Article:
The standard way clothing and armour work is like this: Morrowind NPCs have a segmented body, with every segment or "body part" (Chest, Groin, Upper Leg, Lower Leg andsoforth) having its own mesh. In case of segments that are paired limbs, the segment is further specified as Left Upper Leg or Right Upper arm, but the lower limbs are symmetrical whereas the upper limbs are not, ie. it's possible to wear a bracer on one arm but not on the other, but boots are always worn in pairs. The clothes are segmented using the same pattern. All segments are registered under Body Parts, with a mesh name, a segment type (the body part, but not specifying left or right) and a flag to say whether they are Skin, Clothes or Armour. So, if a NPC dons a shirt that uses the chest segment, this replaces the body chest segment. Armour goes over clothes, so if the NPC next puts on a cuirass, the shirt chest mesh is likewise replaced by the cuirass chest mesh. If a segment spot is no longer occupied by any wearable segment, the body segment pops back into view.

Since a wearable segment always replaces the equivalent body segment, all wearable Body Parts are further categorized by "Type" under Clothes or Armour, this Type roughly indicating what segment(s) they are supposed to be swapped out with. Wearables are registered not per segment, but as a collection of segments that is swapped out with a similar collection. For instance, the Clothes entry for the "shirt_chest", "shirt_right_sleeve" and "shirt_left_sleeve" segments could be named "common_shirt_example", of the type Shirt, ie. it displaces any other wearable of the type Shirt, and the three segments are assigned to it under the "Biped object" drop-downs, where the "Biped object" is the segment type assigned under Body Parts, plus a qualifier of Left or Right if applicable. In this way, long-sleeved shirts will displace the body's arm segments, while sleeveless shirts leave the arms alone. If no segments were assigned, wearing the shirt would simply displace any other shirt and leave a naked upper body (or a cuirass if the NPC was wearing that over the shirt). An exception is the unsegmented clothes that go over other clothes: the skirt and robe, even if not assigned their own segments, automatically make certain segments disappear, whether body or wearable. Skirts make the groin and upper legs invisible, so they should never be shorter than knee-length, while robes blank out the groin, chest, and upper limbs.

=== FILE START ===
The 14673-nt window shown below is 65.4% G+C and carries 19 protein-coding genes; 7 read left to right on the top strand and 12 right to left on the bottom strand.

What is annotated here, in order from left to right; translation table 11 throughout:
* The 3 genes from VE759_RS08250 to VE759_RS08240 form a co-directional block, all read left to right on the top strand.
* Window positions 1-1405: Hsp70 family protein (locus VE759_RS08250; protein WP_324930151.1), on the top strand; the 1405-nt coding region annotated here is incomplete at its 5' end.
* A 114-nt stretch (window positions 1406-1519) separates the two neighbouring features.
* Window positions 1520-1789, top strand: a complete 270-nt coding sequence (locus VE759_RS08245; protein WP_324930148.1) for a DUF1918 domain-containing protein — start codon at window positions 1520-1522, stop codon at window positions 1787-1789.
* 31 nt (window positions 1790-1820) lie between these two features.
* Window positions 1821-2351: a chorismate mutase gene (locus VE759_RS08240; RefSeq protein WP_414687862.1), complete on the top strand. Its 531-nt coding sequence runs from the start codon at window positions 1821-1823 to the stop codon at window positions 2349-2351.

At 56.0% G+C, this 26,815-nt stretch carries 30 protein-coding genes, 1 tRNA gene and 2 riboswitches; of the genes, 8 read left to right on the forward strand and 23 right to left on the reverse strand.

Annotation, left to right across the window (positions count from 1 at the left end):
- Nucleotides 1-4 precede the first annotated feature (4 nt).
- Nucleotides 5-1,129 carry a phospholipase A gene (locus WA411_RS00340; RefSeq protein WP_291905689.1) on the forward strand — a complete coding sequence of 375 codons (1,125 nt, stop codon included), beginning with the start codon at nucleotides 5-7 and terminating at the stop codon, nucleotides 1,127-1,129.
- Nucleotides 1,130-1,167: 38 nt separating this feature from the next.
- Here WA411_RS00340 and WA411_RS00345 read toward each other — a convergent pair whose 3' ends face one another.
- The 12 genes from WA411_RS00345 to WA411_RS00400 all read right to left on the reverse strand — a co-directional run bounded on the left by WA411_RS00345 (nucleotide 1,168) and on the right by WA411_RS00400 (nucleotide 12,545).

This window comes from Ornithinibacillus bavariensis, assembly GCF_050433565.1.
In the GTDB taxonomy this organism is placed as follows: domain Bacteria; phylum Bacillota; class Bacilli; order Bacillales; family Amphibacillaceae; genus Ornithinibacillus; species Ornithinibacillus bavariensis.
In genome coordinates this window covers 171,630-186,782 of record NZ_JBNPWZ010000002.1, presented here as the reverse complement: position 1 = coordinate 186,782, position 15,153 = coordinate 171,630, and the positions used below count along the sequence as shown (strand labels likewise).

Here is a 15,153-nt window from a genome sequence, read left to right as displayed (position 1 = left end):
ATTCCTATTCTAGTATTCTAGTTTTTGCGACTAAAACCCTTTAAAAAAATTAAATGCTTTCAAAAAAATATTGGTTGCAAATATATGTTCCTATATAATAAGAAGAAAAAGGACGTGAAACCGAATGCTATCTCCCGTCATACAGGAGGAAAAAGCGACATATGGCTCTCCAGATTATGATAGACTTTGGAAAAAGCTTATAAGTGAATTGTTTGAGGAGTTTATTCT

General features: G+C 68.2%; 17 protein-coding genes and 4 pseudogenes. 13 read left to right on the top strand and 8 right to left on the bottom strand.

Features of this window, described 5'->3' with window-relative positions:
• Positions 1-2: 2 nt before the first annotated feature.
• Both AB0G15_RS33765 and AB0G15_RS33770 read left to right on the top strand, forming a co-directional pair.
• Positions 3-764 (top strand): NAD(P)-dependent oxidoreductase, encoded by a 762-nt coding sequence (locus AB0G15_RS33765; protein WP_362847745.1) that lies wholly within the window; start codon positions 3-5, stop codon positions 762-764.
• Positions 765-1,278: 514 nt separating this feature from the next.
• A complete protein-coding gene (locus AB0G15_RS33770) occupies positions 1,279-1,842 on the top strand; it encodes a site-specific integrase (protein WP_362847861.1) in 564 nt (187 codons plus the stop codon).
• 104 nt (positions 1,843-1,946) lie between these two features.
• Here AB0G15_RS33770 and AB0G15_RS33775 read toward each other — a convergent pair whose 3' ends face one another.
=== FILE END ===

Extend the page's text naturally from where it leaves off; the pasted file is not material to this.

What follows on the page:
To make matters more confusing, the segment or "biped object" categories clearly refer to the bones in the mesh skeleton, but don't have to correspond to them. It is possible to define several body parts that all use the same NIF mesh file. To make this work, the mesh parts have to be correctly named internally. For instance, there is a mesh of an imperial cuirass (chest part and skirt part) combined with gauntlets, called "a_imperial_skins.nif". The imperial gauntlet body parts and the imperial cuirass body part both refer to this mesh. Internally, the parts of the mesh must have the same name as the Biped object, if they are to show up as that body part. So, while the gauntlets are remarkably complicated, consisting of various parts, their naming is fairly straightforward: the "header" or NiNode for the right gauntlet is called "Right Hand", and the bits of mesh or NiTriShapes are called "Tri Right Hand 0", "Tri Right Hand 1" andsoforth. The cuirass is more complicated: it has a Chest NiNode with two NiTriShapes for the chest and skirt part, and a Groin NiNode for the girdle above the hips, even though the skirt vertices are attached to the Pelvis bone, or Groin as it's called under Body parts. The skirt part of the cuirass has Chest in its name, rather than being called Groin and defined under Body Parts as a separate Groin segment, because otherwise it would make (the groin segment of) the greaves disappear rather than just hanging over them.

In NIF mesh files that don't serve more than one body part, the NiNode doesn't have to be named after a body segment, and is generally named after the wearables type (ie "Pants", "Shoes") or the mesh name. In fact, the NiNode can be called whatever you like. The NiTriShapes must always have a body part name and a number.

So, the situation is: Morrowind characters have ugly insectoid bodies made up of separately moving parts, and can't wear revealing clothing. Enter Better Bodies, final version: 2.2. Every humanoid race (there are separate beast race replacers based on the same meshes) now has one single mesh rather than a collection of little ones. Since, for all the leg objects, only one of the pair is needed, the other pair is reserved for clothes of the type that only partly cover the body segment, and shouldn't blank it out. So, each body mesh now has two right legs and feet; the Left equivalent of these body parts is defined but has no vertices, while the Right body part has the vertices of both (still attached to the correct bones in the skeleton, of course) as shown in the screencap below, with an added arrow pointing out the "Ankle" meshes, which take up the whole lower leg.